“Never do today what you can put off till tomorrow.”
– Aaron Burr
Whilst Aaron Burr may have been trying to offer words of wisdom, many of us love this phrase because it seems to give us an excuse to procrastinate. Why do something now (that you probably should do now…) if you can put it off until tomorrow? Mark Twain seized this opportunity to say, “Never put off till tomorrow what may be done day after tomorrow just as well.”
The bottom line is many of us have no problem procrastinating. And who can blame us? With so much pressure and demand on our time, we often don’t have enough time in the day to meet all the demands.
Whatever the reason, it’s easier to be hard on ourselves for leaving everything until the last minute instead of trying to observe and understand our behaviour and habits in a way that can help us choose changes that will be healthier for us.
This negative self-talk is why we find ourselves stuck in unhealthy habits, like eating foods we’d rather avoid, pushing ourselves too hard at work or when exercising, spending money we don’t have or speaking harshly to the people we care the most about.
Instead of dealing with these things today, we put them off. We procrastinate when it comes to choosing healthy changes in our lives.
So, perhaps, instead of being hard on ourselves and trying to pretend like we don’t procrastinate, what if we looked closer at how we procrastinate so that we can make smaller changes in our decision processes that can help us thrive.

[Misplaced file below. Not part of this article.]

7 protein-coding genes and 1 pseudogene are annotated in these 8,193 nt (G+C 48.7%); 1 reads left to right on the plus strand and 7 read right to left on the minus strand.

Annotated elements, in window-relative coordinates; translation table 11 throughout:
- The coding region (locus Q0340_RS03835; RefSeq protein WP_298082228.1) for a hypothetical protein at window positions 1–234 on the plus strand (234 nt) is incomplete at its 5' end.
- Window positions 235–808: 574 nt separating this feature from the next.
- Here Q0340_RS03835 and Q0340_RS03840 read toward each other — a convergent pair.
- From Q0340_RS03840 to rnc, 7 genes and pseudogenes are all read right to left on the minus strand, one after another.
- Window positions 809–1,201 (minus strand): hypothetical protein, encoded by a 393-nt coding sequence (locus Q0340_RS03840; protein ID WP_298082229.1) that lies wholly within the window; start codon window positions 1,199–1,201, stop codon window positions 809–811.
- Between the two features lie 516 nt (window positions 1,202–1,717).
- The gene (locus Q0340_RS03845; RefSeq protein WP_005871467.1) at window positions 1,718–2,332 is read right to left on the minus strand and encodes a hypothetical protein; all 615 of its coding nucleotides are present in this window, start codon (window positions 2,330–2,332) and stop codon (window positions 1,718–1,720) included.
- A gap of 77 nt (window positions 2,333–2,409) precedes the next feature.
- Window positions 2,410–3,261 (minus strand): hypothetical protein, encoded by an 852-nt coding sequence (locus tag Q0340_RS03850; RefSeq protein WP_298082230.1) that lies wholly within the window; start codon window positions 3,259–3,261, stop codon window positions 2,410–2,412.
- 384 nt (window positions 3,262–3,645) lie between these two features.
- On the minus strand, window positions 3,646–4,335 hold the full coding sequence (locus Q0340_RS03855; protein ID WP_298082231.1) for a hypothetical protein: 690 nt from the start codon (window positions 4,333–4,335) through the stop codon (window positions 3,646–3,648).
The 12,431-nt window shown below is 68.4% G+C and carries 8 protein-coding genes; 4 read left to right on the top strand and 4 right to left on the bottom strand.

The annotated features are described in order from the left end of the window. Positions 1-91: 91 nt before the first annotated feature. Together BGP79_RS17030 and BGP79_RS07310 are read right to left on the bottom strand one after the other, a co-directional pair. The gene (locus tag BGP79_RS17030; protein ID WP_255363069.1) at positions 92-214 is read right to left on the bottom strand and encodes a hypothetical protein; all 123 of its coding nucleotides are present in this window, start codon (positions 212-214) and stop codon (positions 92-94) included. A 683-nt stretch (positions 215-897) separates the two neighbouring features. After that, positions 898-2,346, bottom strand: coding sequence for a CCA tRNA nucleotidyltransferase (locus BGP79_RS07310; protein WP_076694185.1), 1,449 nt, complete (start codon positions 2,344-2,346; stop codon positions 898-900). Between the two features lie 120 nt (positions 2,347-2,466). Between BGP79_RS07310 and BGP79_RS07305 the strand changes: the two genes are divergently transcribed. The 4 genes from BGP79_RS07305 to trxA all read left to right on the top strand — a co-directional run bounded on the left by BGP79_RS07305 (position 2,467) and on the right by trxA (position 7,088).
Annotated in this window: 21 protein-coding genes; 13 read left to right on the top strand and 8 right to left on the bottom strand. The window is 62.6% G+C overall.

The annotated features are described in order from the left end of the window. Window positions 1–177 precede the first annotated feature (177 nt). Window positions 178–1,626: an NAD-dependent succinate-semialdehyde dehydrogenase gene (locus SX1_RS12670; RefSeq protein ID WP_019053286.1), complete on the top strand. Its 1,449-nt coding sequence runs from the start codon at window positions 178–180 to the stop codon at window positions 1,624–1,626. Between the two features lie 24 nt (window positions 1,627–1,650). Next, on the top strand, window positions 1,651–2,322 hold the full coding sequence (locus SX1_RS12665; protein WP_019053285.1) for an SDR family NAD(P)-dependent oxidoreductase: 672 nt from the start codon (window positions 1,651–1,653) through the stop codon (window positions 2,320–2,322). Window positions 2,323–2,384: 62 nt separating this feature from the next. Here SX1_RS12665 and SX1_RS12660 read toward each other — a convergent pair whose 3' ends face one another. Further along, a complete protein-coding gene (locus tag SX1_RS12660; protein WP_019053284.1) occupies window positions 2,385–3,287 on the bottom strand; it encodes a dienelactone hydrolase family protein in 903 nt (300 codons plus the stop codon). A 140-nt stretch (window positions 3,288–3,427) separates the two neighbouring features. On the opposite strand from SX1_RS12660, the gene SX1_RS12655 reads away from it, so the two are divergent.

Liz Fosslien, author and speaker, recently shared this awesome insight on LinkedIn. It’s a great observation of why we often land up spending so much time on tasks that are neither urgent nor important.
In her diagram, Fosslien highlights behaviours so that we can articulate our responses and shift them around in the matrix. It starts with running triage on our day and deciding what’s important and urgent and what’s not.
Then, we change our behaviours for each block. We do the urgent and important stuff right away and give ourselves hours to work on it. This will help us avoid overinflating the unimportant tasks whilst allowing healthy focus on urgent but less important tasks for later in our day.
We will also likely find that we will feel less overwhelmed and procrastinate less. Sharing the load of decision-making is also a helpful way to reduce the demands on our time; this can be with our partners, parents or kids, but it can also be with our financial advisor and other coaches or support people in our lives. At WellsFaber, we’re here to help you make better decisions in life and money: we advise, you thrive.